BEAUTIFUL!! I just wanted to scream those words. I was so blown away with the Maligne Lake scenery. It was much, much grander than I expected. And kayaking Maligne Lake is one of the best ways to experience the grandeur, especially once you get past Spirit Island.
Kayaking Maligne Lake is best done in July and August when the weather is usually good and the temperatures are warmer.
Maligne Lake is only 44 kilometres (27 miles) from the town of Jasper. It’s an incredibly popular spot to take a boat cruise – which I highly recommend doing but only if you’re not inclined to canoe or kayak.
John and I were keen to kayak the length of the 22 kilometre lake so we could camp at the Coronet Creek Campground. In fact at precisely 8 AM, with two phones going, I nabbed the last campsite – on March 30th.
Reservations can be made 90 days out, and since this is a very popular spot, I knew I had to be on the phone the second the line opened. I booked our trip for the July 1st, the Canada Day long weekend. Three days was the perfect length of time to do the trip.
These photographs will give you a good idea of just how wonderful our Maligne Lake kayaking trip turned out to be.
Useful information for kayaking Maligne Lake
Book up to 90 days ahead of time. Weekdays are easier to get than weekends. Phone (780) 852-6177 (MST).
Canoes, kayaks or a boat powered with a tiny motor – 3 horsepower or less I believe.
You can camp for a maximum of two nights at each of the three campsites. Hidden Cove is the first one you reach – and it’s perfect for families. Fisherman’s Bay (13 kilometres down from the launch) and Coronet Creek (21.3 kilometres down from the launch) are the other two campsites. Wardens come around and check that you have a valid permit.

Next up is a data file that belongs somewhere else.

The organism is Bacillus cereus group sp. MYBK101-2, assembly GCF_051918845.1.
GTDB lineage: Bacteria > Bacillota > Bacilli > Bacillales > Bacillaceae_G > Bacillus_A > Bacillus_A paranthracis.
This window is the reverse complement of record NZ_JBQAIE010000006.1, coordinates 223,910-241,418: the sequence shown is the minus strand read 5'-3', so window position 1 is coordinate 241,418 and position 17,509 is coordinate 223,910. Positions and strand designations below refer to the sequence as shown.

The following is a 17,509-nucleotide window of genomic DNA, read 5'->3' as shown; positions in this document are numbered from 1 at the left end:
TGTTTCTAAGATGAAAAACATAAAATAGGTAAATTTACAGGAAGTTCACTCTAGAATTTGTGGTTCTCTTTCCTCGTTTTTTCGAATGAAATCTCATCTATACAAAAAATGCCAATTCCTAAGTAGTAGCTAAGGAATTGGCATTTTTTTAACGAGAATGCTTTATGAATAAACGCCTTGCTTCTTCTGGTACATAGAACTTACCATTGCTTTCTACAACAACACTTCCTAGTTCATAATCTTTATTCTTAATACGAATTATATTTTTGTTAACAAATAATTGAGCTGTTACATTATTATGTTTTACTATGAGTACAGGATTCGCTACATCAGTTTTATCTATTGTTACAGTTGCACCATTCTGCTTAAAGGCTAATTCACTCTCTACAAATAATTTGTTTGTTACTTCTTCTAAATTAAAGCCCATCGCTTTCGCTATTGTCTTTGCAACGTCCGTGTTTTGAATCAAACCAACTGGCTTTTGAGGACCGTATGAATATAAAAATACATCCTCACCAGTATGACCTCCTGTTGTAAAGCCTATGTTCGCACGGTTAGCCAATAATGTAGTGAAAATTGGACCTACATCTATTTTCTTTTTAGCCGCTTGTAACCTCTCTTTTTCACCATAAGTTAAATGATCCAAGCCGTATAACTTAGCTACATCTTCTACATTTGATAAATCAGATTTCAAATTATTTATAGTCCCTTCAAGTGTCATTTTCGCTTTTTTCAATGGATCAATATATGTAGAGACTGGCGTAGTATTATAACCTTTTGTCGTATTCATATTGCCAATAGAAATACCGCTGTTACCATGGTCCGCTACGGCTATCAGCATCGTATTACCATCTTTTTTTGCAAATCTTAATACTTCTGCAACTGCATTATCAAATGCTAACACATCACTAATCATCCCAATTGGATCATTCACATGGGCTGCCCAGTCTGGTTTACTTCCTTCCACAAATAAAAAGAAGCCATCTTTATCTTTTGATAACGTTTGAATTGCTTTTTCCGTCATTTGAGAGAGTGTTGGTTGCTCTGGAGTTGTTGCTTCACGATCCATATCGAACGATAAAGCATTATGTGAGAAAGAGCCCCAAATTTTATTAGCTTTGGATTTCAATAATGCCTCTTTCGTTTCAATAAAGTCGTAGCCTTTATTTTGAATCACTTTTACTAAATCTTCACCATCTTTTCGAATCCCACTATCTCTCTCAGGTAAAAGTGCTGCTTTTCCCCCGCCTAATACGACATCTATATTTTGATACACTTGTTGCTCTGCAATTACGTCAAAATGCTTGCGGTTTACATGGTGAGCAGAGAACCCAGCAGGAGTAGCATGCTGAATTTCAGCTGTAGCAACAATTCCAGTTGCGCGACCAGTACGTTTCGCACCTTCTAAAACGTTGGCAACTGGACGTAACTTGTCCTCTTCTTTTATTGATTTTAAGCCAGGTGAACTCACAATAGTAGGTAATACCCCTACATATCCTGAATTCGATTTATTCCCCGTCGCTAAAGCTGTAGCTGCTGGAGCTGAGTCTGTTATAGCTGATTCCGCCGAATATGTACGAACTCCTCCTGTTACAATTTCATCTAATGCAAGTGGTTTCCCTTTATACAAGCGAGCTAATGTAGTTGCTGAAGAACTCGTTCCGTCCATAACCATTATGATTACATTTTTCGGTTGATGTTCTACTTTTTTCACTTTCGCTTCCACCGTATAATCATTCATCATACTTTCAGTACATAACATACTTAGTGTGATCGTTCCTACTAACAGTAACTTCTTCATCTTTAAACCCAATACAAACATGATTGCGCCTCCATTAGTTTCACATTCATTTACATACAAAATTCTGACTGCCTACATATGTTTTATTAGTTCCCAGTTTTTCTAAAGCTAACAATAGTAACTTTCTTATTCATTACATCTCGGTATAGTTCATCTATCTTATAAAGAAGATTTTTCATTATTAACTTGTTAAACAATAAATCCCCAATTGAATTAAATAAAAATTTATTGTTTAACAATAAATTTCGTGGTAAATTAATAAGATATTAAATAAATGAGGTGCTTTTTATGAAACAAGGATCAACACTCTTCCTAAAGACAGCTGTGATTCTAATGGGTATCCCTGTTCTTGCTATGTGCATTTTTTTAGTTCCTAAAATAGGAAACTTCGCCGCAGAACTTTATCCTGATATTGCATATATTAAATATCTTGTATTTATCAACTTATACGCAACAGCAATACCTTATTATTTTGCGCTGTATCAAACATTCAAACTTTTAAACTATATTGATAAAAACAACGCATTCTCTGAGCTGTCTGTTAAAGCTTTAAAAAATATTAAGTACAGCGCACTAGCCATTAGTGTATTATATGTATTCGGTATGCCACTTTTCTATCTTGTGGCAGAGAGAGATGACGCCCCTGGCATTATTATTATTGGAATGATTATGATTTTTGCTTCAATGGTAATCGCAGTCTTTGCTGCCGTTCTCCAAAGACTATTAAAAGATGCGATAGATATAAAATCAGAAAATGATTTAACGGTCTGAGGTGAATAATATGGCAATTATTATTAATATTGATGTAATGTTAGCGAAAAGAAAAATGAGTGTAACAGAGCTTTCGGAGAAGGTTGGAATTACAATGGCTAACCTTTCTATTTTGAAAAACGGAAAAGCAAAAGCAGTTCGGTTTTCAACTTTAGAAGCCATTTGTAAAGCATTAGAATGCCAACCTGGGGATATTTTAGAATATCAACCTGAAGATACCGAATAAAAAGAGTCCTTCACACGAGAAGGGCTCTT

It costs $11.70 to make a reservation and $9.80 per person per night to camp.
Bear lockers are provided as are tent pads.
There is an open air – but private – toilet.
Bring a tarp and pack for every possible type of weather – from sun to snow.
You can have a fire in the fire ring. As the summer progresses firewood will be increasingly difficult to find. Consider loading up your kayak or canoe on the way down to the campsite.
There is an excellent 16 kilometre day hike from the Coronet Creek campsite.
Dogs are allowed on a leash – even at the campsites.
You can rent canoes and kayaks right on the lake though the prices are steep.
Further reading on paddling in western Canada
- 9 of the Best Places to Paddle in Alberta
- Kayaking Murtle Lake in Wells Gray Provincial Park, BC
- Kayaking to Tent Island in BC’s Gulf Islands
- 7 of the Best Places to go Kayaking in BC
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